Had the script kept its focus on the negative effect of such macho posturing – including dropping $200K on a painting as a means of proverbial dick-waving – then it would have served its author well. Instead, this is another in a long line of plays that expects us to love characters who are absolutely horrible. Hell, the majority of the play (almost the entire second-half) revolves around a sort of Micro-Aggression-lympics between Marc and Serge, the two of them bouncing Yvan back-and-forth like a ping pong ball in an attempt to make him choose sides. Several times, lines are crossed – ones from which there is no return – but we’re expected to believe that they made up moments later.
It’s as if Reza loses all confidence in her characters and scenario, so she falls back on the old chestnut of just having them yell at one another until they stop for some reason – that’s what makes great drama, right?
Unfortunately, the uneven text isn’t helped by an equally uneven production by SF Playhouse. This is the sort of show the Playhouse either gets really right (with spot-on directing and acting to capture the power of the text) or really wrong (making the text’s flaws all the more visible). Under the direction of Artistic Director Bill English, this one falls somewhere in the middle. There more inspired choices are the aesthetic ones, such as the English-designed set which consists of a center wall that spins like a dreidel.
Yet, English and his cast are never able to properly tune into the characters, so to speak. Jomar Tagatac is easily one of the Bay Area’s most reliable actors, but not even he seems to truly believe what Marc is saying at any given moment. Johnny Moreno I last saw in the Playhouse’s production of Noises Off! a few years back, so I know he has skill, too. But here, he never finds the heart of Serge, playing him like a dodgy Frasier Crane impression. I don’t recall having seen actor Bobak Bakhtiari before, but his inability to find the right tone for Yvan highlights yet another problem of the text.
Yvan is the only character whose ethnicity is acknowledged, by way of the Indian accent he adopts when impersonating his mother. It suggests a powerful racial imbalance to match the over class imbalance. The fact that the MacGuffin is a white painting that’s both used as a status symbol, claimed to be “not white” and “have color” (the latter of which is often used by white supremacists like the Proud Boys and Boogaloo Boys), and is worth more damaged by slashes than not – these things are possibly more deeply embedded into the script than the sexual tension. But, much like last year’s Free for All at Cutting Ball, this show tiptoes around the topic of race when it should be addressed head-on.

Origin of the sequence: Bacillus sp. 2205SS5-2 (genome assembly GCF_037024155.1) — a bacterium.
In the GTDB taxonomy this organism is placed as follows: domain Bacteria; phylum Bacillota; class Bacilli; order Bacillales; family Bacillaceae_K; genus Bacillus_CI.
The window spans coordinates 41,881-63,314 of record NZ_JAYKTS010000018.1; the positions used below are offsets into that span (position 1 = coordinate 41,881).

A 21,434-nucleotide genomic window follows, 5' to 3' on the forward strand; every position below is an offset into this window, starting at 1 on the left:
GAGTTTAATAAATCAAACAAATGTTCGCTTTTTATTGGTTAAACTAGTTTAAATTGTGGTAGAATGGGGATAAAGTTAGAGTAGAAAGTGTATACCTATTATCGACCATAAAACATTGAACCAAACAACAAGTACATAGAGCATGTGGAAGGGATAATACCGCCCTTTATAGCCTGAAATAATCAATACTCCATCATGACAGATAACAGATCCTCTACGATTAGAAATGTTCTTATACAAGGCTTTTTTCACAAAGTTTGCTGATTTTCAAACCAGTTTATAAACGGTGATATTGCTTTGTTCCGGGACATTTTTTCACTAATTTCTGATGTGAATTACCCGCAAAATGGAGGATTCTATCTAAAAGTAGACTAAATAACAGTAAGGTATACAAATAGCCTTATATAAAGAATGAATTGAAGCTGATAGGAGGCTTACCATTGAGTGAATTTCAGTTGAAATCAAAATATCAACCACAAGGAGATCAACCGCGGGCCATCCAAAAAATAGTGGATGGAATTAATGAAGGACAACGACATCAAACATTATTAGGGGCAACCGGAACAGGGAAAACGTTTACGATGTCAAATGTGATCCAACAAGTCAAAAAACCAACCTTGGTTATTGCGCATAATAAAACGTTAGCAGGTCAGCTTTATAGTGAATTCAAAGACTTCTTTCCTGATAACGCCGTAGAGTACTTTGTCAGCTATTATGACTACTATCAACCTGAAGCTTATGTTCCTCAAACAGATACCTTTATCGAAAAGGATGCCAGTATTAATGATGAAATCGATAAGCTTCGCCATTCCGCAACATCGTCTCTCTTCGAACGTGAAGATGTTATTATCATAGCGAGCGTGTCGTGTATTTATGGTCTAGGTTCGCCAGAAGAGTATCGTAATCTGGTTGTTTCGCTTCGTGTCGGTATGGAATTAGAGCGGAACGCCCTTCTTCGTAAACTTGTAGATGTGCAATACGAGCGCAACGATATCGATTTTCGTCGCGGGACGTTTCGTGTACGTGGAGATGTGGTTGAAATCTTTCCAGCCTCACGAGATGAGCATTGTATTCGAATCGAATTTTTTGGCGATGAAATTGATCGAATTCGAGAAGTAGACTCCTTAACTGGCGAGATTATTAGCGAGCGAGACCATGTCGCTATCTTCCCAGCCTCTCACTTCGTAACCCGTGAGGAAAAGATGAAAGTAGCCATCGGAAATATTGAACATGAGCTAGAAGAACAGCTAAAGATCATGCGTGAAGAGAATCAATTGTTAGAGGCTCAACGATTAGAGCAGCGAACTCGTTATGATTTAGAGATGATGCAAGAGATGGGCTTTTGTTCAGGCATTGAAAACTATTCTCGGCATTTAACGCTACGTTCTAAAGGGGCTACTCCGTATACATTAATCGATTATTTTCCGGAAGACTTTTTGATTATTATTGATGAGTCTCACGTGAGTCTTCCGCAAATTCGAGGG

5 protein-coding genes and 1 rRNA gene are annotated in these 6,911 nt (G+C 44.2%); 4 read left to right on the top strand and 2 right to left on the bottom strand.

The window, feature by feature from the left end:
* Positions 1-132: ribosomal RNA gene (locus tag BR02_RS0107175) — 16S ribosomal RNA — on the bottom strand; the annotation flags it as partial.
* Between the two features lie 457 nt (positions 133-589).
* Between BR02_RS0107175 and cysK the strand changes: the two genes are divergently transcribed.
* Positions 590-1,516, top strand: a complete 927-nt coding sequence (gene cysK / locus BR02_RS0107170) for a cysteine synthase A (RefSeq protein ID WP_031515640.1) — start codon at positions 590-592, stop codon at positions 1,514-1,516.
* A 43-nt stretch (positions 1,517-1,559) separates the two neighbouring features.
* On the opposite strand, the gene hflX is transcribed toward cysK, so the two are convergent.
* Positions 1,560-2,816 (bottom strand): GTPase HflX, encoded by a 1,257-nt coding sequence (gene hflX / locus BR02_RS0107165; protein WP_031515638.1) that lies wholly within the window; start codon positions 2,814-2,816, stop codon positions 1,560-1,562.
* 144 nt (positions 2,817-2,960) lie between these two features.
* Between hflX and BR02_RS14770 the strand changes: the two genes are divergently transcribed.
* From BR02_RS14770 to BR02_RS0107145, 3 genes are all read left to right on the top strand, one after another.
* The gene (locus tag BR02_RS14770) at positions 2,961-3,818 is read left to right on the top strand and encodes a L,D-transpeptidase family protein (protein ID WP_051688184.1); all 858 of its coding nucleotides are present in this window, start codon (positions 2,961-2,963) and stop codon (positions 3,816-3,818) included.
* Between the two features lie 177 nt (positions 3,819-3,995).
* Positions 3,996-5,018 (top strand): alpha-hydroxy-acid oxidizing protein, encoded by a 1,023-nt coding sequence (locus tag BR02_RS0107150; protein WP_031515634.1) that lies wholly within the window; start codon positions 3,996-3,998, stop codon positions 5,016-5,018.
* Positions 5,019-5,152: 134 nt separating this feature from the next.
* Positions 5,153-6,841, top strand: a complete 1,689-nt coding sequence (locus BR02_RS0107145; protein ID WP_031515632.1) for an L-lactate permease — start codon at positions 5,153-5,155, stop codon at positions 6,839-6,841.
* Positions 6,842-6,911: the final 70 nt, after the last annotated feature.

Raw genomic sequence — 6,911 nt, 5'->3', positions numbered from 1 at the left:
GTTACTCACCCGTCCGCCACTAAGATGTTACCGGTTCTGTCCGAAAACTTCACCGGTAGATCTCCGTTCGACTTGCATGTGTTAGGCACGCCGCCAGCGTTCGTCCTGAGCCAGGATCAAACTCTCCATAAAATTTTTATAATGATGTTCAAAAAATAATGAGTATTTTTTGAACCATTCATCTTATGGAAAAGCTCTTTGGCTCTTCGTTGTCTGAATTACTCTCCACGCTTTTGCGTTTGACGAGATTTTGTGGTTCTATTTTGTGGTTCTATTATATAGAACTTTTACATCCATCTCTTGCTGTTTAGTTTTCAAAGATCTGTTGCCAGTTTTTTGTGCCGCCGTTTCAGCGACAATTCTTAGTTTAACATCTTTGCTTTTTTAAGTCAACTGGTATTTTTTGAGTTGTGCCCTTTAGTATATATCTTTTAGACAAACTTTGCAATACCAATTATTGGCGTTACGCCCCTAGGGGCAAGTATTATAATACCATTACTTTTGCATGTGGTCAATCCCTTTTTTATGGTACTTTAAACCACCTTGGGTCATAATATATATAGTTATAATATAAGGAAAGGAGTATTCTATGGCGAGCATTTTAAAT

(Given the way the Playhouse and its staff were excoriated in the infamous “Living Document”, now would have been a fine time for them to both acknowledge and improve upon their past racial mistakes.)
Whereas Shotgun’s current stream of Josh Kornbluth’s Citizen Brain is live every night, SF Playhouse’s stream of Art is a recording of a single performance. Of the video itself, I’ll say that’s it’s as rough around the edges as anything else in the show, with camera movement often seeming confused and some editing choices (either lingering on one scene partner too long or cutting away from them too soon) that irked me.
The fact that the video appears to document a rough preview makes me wonder: would the show itself have improved were it allotted multiple performance dates? Would the alleged “comedy” have revealed itself in front of a live audience? Would the actors have played the right notes for their characters and given them the heart the playwright couldn’t? One can only speculate.
As it stands, the Playhouse’s production of Art is, like its MacGuffin, an imperfect work. Unfortunately, it’s not really the kind that looks better from different angles.
Art is scheduled to stream until the 7th of November.
The show runs roughly 90 minutes with no intermission.
For tickets and information, please visit the production’s official site here.